Arctic Land Expedition

By Paul VanPeenen

arctic1Maple Ridge photographer and Arctic paddler Paul VanPeenen will be heading off on another two-month Arctic Land Expedition supported by Western Canoeing & Kayaking. Last summer, Paul paddled solo for 58 days and over 1,000 km through the Northwest Territories and Nunavut in a 14-foot Clipper Prospector.

arctic2Paul retraced part of John Franklin’s 1821 expedition starting at Fort Enterprise, 250 km north of Yellowknife. From there he paddled and portaged upstream to Point Lake on the Coppermine River. Point Lake was still frozen but rapidly deteriorating which meant there was no time for dawdling. He travelled the 120 km long lake in four days, paddling and dragging the canoe. After two days rest and a resupply at a fishing lodge at the west end of Point Lake, Paul set off down the flooded Coppermine River to the Arctic Ocean, often camping in the same places and on the same dates as Franklin had done180 years before. After 40 days travel, Paul arrived at the town of Kugluktuk on the Arctic Ocean where he resupplied before heading east along the coast of Coronation Gulf.

Bad weather, grizzly bear encounters and spectacular scenery marked this part of the journey. At Galena Point in Bathurst Inlet, a three-day storm pinned Paul in his tent on a small island. Once the weather cleared he was able to resume his trip into Bathurst Inlet to the mouth of the Hood River. arctic3Another grizzly bear encounter was the deciding factor in ending the trip just 40 km short of the goal of Wilberforce Falls on the Hood River. Besides, after two months solo travel, he was ready to go home. This year’s expedition will begin in early June at Old Canoe Lake, south of MacKay Lake and Camsell Lake in the Northwest Territories. From there, Paul will spend about a month threading his way northeast into Nunavut through several river systems and countless lakes to Contwoyto Lake.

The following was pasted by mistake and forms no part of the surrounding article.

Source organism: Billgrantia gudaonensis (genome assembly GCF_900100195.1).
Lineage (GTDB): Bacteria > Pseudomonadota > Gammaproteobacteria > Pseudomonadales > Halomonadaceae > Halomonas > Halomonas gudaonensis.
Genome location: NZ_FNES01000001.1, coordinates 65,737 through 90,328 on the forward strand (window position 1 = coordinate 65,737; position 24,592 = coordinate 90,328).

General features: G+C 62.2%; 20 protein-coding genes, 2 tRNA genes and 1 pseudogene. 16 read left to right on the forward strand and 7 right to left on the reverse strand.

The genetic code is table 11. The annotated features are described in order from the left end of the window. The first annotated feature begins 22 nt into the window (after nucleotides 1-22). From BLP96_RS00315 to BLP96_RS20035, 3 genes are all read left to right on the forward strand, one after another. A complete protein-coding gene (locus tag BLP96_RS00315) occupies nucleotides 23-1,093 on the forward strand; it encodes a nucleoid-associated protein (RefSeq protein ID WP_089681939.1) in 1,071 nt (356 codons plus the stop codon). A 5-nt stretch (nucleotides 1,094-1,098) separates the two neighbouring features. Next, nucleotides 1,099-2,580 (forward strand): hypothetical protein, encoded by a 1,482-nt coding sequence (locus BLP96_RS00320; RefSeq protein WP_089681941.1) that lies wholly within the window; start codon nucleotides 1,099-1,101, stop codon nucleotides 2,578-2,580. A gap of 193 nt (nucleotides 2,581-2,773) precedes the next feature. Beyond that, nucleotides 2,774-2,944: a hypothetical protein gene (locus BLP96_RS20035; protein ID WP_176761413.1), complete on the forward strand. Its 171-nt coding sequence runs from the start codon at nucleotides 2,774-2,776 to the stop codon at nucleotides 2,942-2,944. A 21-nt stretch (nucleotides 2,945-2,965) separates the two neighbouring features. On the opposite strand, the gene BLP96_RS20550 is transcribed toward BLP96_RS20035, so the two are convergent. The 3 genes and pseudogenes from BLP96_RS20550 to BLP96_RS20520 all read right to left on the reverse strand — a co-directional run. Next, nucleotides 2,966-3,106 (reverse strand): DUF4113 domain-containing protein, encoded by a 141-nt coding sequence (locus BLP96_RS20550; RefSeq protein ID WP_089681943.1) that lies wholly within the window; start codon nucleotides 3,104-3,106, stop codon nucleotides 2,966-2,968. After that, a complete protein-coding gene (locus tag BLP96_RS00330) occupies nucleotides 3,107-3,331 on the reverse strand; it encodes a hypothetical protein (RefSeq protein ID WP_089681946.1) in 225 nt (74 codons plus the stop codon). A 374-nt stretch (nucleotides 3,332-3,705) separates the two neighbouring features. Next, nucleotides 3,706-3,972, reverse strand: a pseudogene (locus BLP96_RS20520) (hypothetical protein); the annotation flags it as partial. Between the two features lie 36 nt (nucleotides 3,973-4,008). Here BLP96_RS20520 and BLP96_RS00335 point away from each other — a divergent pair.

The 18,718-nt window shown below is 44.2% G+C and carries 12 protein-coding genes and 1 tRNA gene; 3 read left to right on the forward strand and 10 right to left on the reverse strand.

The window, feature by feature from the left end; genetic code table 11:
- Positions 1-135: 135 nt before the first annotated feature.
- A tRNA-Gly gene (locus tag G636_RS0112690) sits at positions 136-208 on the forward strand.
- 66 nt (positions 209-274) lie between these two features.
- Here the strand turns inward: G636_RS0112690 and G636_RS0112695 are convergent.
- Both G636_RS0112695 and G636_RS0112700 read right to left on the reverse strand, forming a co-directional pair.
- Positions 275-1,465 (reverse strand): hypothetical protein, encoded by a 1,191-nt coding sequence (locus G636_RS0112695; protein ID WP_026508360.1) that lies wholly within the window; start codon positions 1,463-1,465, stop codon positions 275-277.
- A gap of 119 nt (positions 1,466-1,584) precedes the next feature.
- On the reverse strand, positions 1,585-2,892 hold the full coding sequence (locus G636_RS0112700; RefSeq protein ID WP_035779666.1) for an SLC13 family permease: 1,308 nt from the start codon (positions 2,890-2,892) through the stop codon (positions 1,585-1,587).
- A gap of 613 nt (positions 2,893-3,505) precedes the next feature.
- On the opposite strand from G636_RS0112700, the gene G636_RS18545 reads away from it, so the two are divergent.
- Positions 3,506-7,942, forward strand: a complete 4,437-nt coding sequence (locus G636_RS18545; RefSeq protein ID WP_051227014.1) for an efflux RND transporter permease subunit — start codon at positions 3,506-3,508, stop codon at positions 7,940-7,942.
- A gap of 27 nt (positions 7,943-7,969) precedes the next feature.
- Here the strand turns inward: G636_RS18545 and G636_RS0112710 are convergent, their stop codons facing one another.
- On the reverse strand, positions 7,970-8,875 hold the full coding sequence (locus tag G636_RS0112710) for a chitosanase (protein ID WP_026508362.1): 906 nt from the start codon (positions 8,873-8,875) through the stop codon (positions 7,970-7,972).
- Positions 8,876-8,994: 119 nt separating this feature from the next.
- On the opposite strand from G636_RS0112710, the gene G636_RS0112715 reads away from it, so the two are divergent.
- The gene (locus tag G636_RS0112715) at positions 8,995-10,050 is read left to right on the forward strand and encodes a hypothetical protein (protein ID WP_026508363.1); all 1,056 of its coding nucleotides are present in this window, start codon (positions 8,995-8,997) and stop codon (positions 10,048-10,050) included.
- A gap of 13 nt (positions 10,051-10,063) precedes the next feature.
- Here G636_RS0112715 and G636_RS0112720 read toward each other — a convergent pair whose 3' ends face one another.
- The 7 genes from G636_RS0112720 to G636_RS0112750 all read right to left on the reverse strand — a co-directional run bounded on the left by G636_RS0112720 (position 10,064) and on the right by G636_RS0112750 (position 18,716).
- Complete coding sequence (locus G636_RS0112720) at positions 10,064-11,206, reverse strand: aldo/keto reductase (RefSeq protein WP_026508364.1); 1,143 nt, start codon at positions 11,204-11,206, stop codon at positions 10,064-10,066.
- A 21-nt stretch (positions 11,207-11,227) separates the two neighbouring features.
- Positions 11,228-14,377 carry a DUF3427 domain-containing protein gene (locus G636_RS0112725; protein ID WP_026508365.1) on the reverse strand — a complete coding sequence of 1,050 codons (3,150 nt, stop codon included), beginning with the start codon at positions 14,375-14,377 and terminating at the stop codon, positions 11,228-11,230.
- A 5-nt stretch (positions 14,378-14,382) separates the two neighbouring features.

At the south end of Contwoyto, Paul will cross the height of land into Nose Lake, the headwaters of the Mara River. There he will be joined by three paddlers from Prince George who have paddled with him on previous expeditions. The foursome will descend the Mara, which flows into the Burnside River, all the way down to the Arctic Ocean to the settlement of Bathurst Inlet.

arctic4They will then paddle north into Portage Bay to do a few days of hiking around the Wilberforce Falls area on the Hood River before returning by float plane to Yellowknife in early August. The expedition will be using a 16-foot and a 17-foot Clipper Prospector from Western Canoeing & Kayaking outfitted with spraydecks. In the fall, Paul will again be presenting slide shows of his expedition throughout British Columbia. Stay tuned for more information.


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